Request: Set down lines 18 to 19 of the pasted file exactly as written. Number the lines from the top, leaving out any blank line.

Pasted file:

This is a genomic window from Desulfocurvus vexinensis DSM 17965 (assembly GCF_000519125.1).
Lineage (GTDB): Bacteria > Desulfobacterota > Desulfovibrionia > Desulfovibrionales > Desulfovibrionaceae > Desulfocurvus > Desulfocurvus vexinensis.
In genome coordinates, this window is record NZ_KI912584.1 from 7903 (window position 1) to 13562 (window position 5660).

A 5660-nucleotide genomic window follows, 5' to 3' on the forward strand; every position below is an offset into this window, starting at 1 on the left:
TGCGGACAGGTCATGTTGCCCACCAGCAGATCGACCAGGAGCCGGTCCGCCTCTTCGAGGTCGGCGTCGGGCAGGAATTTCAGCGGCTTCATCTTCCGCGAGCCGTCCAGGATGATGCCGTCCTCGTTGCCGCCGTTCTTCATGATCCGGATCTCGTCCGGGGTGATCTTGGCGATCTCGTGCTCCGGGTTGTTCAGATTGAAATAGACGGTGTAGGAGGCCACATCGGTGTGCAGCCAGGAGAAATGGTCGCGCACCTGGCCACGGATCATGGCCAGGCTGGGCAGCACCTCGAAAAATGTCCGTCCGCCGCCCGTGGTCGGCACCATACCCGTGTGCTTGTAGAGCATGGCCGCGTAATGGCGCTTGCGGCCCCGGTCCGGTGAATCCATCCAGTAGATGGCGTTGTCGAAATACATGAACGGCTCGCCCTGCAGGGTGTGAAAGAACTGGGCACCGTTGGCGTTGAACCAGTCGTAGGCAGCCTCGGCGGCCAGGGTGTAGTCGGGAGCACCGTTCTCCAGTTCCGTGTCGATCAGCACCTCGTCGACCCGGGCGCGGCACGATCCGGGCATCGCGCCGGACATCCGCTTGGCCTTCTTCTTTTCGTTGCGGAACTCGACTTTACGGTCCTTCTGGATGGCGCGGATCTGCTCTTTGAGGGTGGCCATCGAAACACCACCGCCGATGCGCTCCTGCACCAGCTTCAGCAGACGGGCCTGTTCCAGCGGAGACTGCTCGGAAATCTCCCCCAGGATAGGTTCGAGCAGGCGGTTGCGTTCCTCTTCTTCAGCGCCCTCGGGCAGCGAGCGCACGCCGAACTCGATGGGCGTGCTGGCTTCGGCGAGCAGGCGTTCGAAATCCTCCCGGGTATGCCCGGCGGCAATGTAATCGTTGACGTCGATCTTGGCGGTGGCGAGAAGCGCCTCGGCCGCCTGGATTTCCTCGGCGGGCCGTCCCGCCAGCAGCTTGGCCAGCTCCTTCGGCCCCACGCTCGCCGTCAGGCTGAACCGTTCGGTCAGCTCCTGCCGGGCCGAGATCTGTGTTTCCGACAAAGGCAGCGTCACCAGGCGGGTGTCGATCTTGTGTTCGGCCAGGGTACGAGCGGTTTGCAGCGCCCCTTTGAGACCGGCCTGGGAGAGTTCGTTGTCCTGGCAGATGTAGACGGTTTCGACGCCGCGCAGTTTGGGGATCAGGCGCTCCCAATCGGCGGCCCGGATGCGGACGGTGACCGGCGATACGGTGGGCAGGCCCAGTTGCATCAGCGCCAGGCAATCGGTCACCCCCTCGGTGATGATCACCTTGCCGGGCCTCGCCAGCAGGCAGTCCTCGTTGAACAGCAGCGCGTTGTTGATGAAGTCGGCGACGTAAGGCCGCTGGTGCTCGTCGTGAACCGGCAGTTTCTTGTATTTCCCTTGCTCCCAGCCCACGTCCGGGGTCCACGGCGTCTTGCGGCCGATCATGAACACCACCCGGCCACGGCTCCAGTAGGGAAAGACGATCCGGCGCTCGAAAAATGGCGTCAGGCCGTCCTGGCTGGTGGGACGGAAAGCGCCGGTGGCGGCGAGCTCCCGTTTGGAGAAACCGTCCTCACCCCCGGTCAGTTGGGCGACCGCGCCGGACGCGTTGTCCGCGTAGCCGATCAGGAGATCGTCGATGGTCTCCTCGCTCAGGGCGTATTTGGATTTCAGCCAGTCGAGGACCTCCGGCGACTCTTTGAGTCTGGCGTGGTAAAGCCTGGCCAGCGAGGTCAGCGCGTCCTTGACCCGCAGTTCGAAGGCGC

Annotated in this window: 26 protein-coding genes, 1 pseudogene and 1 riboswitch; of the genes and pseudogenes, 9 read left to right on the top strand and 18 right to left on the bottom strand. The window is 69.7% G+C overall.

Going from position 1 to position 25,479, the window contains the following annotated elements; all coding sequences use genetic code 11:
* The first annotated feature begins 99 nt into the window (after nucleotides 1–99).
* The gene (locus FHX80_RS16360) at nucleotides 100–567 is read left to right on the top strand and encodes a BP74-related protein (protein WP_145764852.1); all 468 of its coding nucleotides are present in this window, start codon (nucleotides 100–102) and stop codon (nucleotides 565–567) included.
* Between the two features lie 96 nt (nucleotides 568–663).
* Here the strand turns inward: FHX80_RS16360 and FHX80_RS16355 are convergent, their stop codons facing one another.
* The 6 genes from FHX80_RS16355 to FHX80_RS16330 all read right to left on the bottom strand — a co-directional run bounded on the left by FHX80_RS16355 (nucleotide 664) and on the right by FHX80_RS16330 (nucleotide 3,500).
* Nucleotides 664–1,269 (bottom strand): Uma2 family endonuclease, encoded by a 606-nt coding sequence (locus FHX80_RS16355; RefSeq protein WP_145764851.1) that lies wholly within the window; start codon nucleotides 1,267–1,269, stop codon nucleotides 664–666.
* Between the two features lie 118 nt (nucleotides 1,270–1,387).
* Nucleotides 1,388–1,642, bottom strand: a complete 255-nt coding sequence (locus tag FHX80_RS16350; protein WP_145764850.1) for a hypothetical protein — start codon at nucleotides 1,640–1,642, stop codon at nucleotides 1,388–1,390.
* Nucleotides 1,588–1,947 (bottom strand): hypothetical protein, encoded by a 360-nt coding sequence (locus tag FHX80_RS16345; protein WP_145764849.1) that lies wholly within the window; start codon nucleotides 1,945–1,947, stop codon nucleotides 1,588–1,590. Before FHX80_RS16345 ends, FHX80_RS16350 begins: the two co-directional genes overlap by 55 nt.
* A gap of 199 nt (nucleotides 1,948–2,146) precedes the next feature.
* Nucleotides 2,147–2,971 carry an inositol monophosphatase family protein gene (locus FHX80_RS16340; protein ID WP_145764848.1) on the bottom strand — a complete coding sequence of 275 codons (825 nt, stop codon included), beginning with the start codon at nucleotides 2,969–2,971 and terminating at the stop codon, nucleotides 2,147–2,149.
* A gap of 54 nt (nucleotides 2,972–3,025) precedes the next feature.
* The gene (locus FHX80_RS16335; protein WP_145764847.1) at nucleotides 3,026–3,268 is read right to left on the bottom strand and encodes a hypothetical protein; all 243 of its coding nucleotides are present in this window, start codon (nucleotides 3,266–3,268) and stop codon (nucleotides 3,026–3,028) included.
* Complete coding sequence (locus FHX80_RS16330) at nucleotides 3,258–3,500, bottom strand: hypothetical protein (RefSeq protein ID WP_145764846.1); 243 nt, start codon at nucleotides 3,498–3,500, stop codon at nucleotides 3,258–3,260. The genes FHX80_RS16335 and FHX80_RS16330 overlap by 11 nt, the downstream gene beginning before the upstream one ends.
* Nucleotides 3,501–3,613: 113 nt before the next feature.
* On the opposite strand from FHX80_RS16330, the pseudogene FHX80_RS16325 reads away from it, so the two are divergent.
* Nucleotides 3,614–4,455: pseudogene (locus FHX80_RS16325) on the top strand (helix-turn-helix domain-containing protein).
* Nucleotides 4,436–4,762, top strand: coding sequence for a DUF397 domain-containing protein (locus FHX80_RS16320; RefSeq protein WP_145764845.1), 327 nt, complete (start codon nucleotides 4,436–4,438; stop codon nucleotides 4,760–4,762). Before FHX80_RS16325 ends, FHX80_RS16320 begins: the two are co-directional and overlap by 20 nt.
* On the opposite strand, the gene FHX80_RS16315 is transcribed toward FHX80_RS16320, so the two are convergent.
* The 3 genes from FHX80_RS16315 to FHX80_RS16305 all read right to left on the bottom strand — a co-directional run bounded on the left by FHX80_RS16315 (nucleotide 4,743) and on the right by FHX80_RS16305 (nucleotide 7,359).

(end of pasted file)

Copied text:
* Nucleotides 2,147–2,971 carry an inositol monophosphatase family protein gene (locus FHX80_RS16340; protein ID WP_145764848.1) on the bottom strand — a complete coding sequence of 275 codons (825 nt, stop codon included), beginning with the start codon at nucleotides 2,969–2,971 and terminating at the stop codon, nucleotides 2,147–2,149.
* A gap of 54 nt (nucleotides 2,972–3,025) precedes the next feature.